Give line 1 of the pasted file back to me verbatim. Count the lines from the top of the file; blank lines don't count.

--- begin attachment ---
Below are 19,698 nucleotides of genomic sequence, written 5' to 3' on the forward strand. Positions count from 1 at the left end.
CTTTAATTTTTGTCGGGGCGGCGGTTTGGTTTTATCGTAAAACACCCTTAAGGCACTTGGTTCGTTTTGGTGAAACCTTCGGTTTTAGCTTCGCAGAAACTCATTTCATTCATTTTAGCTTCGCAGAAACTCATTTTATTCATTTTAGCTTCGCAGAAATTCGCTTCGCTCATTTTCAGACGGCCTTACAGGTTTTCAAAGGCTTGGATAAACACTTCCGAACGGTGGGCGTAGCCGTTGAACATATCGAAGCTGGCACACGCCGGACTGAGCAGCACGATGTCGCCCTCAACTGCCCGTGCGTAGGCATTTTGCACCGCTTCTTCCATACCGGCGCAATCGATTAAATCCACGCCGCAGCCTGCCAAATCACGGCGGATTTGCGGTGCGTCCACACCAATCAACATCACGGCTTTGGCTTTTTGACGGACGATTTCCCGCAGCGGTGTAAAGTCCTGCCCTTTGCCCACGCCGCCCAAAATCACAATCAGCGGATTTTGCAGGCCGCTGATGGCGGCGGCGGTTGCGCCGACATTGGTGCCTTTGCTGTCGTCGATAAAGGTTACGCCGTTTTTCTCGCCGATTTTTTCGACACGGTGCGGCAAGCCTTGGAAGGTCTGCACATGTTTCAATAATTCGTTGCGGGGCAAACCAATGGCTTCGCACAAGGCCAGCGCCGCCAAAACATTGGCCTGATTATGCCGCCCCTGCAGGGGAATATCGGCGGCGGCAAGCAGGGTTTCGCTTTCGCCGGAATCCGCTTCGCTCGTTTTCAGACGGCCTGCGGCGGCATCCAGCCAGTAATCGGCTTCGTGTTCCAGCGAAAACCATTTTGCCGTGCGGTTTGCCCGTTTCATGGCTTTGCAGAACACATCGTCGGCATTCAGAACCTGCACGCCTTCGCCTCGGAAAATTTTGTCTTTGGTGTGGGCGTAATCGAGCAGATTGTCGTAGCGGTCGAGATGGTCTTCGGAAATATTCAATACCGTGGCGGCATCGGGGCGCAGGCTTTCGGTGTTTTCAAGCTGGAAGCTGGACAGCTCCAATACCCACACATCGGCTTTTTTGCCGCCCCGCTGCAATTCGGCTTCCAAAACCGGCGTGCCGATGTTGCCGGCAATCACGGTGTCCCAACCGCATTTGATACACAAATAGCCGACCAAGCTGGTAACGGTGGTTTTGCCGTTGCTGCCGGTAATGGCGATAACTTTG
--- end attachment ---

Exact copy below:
Below are 19,698 nucleotides of genomic sequence, written 5' to 3' on the forward strand. Positions count from 1 at the left end.